I was inspired to create this piece by a visit to Meroogal, a house in Nowra on NSW’s south coast, now part of Sydney Living Museums. The house was built in the 1800’s and lived in by four generations of women. It has been preserved exactly as it was with in their time. It reminded me of my grandmother’s house in Finland, equally untouched for decades, carrying the history and memory of generations. The piano in Meroogal House was a strong connecting link to my childhood, where piano playing dominated and set the mood in the living room. The atmosphere of Meroogal is one that is female and Christian; it could speak of a kind of independence and freedom or imprisonment and frustration. I chose a stop motion technique for this work because as a medium it is simple, raw and non-pretentious, and resonates with the storytelling side of what I want to share.
Piano 2016 was chosen for the Meroogal House biennial show for female artists in 2016.
2 channel video
These companion pieces are part of a response to the deaths of my brother and two close friends as well as to family illness. I continue to develop these themes today. Here I work with a representative object. I wanted to make a connection with ancient beliefs in the elements and the potential for both the destructive and transformative powers of fire and water. I wanted the viewer to stay with the process and be drawn in to the destructive, hypnotic and consuming effect of the fire and the water almost as a meditation. Recently I saw a video work The Crossing (1996) by Bill Viola, the celebrated American video artist whose work I admire. He also used the same elements to explore the theme of mortality.
In each of these 3 videos I wanted to explore the idea of an overwhelming, uncontrolled, unstoppable force and the emotions this evokes in the viewer.
This series of photographs came out of a visit to a deserted, ramshackle house near Smiths Lake on the Mid North Coast of NSW; it was full of shadows and a sense of abandonment. I used my childhood toys and discoveries from flea markets to tell a tale. The doll is child-like and sinister, vulnerable and strong all at once.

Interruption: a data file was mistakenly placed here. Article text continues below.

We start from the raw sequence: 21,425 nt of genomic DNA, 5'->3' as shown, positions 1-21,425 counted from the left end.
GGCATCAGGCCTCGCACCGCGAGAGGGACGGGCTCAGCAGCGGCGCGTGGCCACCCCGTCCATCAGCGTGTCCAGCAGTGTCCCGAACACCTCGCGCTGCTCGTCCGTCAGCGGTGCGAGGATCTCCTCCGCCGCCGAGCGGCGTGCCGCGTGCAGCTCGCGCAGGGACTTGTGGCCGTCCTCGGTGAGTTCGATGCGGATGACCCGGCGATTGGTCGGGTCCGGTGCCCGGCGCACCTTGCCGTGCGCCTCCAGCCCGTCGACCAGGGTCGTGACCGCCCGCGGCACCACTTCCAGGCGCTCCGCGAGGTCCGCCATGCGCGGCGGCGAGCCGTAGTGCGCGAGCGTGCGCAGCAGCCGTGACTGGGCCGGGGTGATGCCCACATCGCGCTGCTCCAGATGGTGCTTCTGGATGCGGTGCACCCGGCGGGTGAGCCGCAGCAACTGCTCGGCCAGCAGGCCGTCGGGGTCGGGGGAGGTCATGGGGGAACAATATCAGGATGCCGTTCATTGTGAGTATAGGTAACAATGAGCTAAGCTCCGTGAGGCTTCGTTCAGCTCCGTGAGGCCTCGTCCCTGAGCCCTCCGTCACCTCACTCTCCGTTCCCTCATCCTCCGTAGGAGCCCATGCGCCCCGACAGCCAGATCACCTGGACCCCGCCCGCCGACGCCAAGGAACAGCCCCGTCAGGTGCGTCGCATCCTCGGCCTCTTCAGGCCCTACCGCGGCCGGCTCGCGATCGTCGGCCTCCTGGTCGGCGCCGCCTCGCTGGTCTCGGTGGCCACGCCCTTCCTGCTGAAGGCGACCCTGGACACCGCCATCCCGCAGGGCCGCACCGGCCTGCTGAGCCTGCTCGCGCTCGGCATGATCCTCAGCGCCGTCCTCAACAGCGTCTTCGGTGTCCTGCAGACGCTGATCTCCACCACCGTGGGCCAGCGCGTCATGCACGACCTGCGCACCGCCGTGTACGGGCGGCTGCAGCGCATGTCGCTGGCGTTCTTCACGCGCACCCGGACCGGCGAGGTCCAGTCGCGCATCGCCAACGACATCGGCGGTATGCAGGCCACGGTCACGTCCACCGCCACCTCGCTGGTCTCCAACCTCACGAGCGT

This stop-motion animation is a gift, a tribute, to a very dear friend who died. It is about hope and the possibility of transformation, the mystery of life and death and a way of coping with her absence.
This is my first stop-motion video and inspired by an arid area in far west NSW – all flat, big skies, parched sun and nothingness. I found the little girls - they are the original paper dolls that we cut out from cereal boxes in my childhood - and constructed a tiny cardboard hut reminiscent of my childhood summers in Finland. I took them to the foreign, dry landscape of Australia - my second home country. The video animation that followed examines the paradoxes and meanings of ‘home’. The discovery of stop-motion video gave me an exciting new medium where I could tell ‘a big story’ with simple tools.
Sleep features my own doll and was an experiment to work in sculptural dimensions. The work evokes multi fold opposing questions and feelings. Doll or child? Dead or asleep? Caged or enclosed? In bed or imprisoned? Innocent or defiled…
This work was a stepping stone piece both in its form - photography - and in the subject matter. I was struck by the magnitude of the Australian landscape - foreign and awe-inspiring, frightening and deadly. The work is about finding a home and identity in a new country and landscape. It is the first piece where shadows take a prominent role. Originally I took the photos as preparation for a series of paintings, but then realised that the language of painting was artificial and forced for this work. The photographs are complete as they are.